I have spent all morning lying in the sunshine on the floor with Hannah the Lab, knowing it’s our last morning together. She can’t get to her feet by herself anymore. It came on fairly suddenly last week, this final diminishment. My husband and I can see that it’s confusing and upsetting her to be lifted to her feet, stagger a couple of steps, and collapse, only to have us lift her again. It’s not that we wouldn’t take care of her like this indefinitely. We would. But it would be for us, not her.
She used to retrieve anything we threw and some things we didn’t. She never saw a tennis ball she didn’t love. Or a child. Or another dog. Or an adult, a toy, anything edible or inedible. I have to stop listing things now.
She’s been frail for a while, but still able to get up, go outside, even walk an eighth of a mile on good days. And her spirit has been intact; her tail still thumped happiness, and when one of us came home, she’d get up and greet us at the door with a toy as she always has, although she could no longer knock us breathless with her joy dance. At night, she’d bring her cloth Frisbee or rope to us and insist on her old game of tug-of-war. She could still hold her own, even though she’d often drop onto her haunches to keep pulling. When our friends’ Lab lived with us while they traveled, it was Hannah who dropped toys on poor Maggie’s head, trying to force the youngster to play with her. This happened even early last week. She had great heart for play. She has great heart, period. And, oh lord, her appetite. She could eat bricks.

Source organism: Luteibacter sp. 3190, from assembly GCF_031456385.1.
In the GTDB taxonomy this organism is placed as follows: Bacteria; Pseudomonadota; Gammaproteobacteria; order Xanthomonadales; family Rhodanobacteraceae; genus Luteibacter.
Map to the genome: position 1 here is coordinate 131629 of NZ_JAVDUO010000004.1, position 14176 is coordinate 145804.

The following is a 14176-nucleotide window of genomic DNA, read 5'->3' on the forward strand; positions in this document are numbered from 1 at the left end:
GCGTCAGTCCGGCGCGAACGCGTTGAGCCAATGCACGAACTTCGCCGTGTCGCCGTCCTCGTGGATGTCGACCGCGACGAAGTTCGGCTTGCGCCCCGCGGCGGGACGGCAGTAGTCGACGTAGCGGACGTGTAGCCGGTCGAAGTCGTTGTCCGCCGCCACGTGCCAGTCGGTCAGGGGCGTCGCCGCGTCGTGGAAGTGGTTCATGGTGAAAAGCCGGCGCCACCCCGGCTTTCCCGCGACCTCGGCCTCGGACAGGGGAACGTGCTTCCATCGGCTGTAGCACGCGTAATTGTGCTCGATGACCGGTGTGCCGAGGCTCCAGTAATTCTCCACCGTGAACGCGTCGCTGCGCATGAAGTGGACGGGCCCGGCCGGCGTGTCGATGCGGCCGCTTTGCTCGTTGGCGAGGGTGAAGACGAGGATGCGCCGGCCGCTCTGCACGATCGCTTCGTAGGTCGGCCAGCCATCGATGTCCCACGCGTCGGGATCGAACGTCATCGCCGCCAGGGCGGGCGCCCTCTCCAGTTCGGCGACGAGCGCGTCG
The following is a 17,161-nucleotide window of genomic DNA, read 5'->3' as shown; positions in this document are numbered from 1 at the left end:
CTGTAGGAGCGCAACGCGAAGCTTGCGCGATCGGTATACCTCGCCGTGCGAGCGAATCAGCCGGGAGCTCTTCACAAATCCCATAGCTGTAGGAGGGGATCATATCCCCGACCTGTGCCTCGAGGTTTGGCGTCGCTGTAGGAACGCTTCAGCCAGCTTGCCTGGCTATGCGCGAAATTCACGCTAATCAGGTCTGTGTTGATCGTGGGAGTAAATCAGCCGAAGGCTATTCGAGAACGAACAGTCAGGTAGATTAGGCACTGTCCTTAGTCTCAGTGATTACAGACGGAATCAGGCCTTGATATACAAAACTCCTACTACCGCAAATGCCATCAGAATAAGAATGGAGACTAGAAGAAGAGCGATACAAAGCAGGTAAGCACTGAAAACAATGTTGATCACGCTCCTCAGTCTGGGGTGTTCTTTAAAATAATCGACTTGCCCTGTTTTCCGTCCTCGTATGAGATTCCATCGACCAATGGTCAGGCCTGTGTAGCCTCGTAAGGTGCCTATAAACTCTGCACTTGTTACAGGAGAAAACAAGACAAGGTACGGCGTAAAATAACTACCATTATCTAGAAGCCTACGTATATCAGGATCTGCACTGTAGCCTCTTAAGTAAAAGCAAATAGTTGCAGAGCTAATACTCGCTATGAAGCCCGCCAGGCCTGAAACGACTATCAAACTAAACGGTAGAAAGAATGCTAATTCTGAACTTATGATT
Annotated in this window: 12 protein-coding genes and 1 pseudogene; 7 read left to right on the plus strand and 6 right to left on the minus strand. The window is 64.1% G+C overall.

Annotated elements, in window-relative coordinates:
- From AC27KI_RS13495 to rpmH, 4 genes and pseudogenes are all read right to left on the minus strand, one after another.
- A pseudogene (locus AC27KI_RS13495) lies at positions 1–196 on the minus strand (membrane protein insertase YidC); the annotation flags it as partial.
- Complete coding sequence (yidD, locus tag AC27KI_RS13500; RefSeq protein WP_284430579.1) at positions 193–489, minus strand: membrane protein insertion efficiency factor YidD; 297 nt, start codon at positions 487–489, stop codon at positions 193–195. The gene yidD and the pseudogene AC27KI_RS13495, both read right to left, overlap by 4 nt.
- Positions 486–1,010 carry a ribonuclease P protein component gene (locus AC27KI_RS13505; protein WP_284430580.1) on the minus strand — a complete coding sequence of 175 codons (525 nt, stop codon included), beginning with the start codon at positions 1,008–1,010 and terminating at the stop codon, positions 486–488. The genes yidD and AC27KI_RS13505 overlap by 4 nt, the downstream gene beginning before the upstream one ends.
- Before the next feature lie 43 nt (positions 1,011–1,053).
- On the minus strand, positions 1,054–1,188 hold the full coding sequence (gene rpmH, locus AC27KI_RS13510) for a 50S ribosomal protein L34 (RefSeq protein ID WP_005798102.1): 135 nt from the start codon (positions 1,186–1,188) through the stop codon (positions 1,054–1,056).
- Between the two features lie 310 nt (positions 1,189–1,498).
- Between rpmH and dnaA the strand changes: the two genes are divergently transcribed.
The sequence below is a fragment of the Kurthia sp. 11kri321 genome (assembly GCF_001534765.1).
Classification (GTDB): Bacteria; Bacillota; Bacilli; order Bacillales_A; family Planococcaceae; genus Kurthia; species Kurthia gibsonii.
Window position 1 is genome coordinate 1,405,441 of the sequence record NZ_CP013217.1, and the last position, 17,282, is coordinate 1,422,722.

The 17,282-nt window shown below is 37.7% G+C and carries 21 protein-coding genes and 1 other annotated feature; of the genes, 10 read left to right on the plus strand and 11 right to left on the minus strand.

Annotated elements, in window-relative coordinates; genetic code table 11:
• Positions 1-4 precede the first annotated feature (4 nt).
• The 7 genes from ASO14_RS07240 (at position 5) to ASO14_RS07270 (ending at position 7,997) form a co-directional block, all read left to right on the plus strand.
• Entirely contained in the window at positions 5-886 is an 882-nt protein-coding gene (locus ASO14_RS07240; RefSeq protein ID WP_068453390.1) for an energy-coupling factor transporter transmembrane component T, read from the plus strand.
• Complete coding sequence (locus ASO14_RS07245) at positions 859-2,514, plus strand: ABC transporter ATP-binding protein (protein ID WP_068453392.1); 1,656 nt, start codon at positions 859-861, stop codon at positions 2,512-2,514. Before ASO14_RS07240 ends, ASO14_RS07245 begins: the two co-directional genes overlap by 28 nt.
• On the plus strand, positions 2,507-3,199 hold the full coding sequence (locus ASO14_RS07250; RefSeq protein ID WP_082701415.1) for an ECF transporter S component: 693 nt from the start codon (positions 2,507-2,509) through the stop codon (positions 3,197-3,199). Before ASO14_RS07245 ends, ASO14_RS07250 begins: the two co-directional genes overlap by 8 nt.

We got her as a ten month old puppy from Lab Rescue. She took us through beginning, intermediate, advanced obedience training (that advanced training was of spotty efficacy), an agility class (she passed, my husband didn’t), and then therapy dog training. She was a therapy dog, and a wonderful one. Unprovokable, exuberant, loving.
We spent fourteen years hiking through falls and springs, summers and winters. I remember the enormous leap she’d take off–well, off anything–into water. The Hannah leap. The canine cannonball. She’d tear into the woods on unauthorized forays away from the trail, sniffing out something to eat that smelled as disgusting as possible. She’d leave me fuming, shouting, “Hannah! Leave it! Don’t roll in it and don’t eat it!” She saw us through the deaths of three parents, our daughter’s wedding, and the births of two grandchildren with her loyalty, the warmth of her body by ours, zealously licking our tears of sadness or gratitude.
So yesterday and today, Alan and I are taking turns holding her, feeding her steak, telling her thank you and how much we love her. I stroke her rich chocolate fur and say “Strong girl, brave girl,” again and again. She licks my face. I am trying to get myself to “Good bye.”